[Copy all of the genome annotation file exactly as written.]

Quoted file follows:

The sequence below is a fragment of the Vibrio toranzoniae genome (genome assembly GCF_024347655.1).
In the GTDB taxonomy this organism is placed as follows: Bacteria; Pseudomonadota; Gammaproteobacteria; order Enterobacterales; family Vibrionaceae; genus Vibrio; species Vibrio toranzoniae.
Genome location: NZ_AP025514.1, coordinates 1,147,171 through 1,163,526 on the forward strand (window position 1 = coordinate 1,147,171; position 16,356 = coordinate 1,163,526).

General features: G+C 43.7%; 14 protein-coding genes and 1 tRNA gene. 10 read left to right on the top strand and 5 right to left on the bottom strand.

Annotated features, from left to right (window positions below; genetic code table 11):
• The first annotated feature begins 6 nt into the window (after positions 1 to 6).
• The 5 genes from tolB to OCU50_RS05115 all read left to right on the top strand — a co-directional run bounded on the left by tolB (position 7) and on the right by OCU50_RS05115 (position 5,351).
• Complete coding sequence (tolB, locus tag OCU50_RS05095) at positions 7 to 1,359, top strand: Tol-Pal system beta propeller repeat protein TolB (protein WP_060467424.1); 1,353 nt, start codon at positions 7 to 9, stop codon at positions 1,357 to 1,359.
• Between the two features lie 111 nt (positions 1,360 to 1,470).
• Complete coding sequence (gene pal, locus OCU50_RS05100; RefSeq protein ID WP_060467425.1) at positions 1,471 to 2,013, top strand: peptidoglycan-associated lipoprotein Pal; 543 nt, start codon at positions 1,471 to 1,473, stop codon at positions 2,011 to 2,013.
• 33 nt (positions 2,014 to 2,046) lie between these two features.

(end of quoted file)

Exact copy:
The sequence below is a fragment of the Vibrio toranzoniae genome (genome assembly GCF_024347655.1).
In the GTDB taxonomy this organism is placed as follows: Bacteria; Pseudomonadota; Gammaproteobacteria; order Enterobacterales; family Vibrionaceae; genus Vibrio; species Vibrio toranzoniae.
Genome location: NZ_AP025514.1, coordinates 1,147,171 through 1,163,526 on the forward strand (window position 1 = coordinate 1,147,171; position 16,356 = coordinate 1,163,526).

General features: G+C 43.7%; 14 protein-coding genes and 1 tRNA gene. 10 read left to right on the top strand and 5 right to left on the bottom strand.

Annotated features, from left to right (window positions below; genetic code table 11):
• The first annotated feature begins 6 nt into the window (after positions 1 to 6).
• The 5 genes from tolB to OCU50_RS05115 all read left to right on the top strand — a co-directional run bounded on the left by tolB (position 7) and on the right by OCU50_RS05115 (position 5,351).
• Complete coding sequence (tolB, locus tag OCU50_RS05095) at positions 7 to 1,359, top strand: Tol-Pal system beta propeller repeat protein TolB (protein WP_060467424.1); 1,353 nt, start codon at positions 7 to 9, stop codon at positions 1,357 to 1,359.
• Between the two features lie 111 nt (positions 1,360 to 1,470).
• Complete coding sequence (gene pal, locus OCU50_RS05100; RefSeq protein ID WP_060467425.1) at positions 1,471 to 2,013, top strand: peptidoglycan-associated lipoprotein Pal; 543 nt, start codon at positions 1,471 to 1,473, stop codon at positions 2,011 to 2,013.
• 33 nt (positions 2,014 to 2,046) lie between these two features.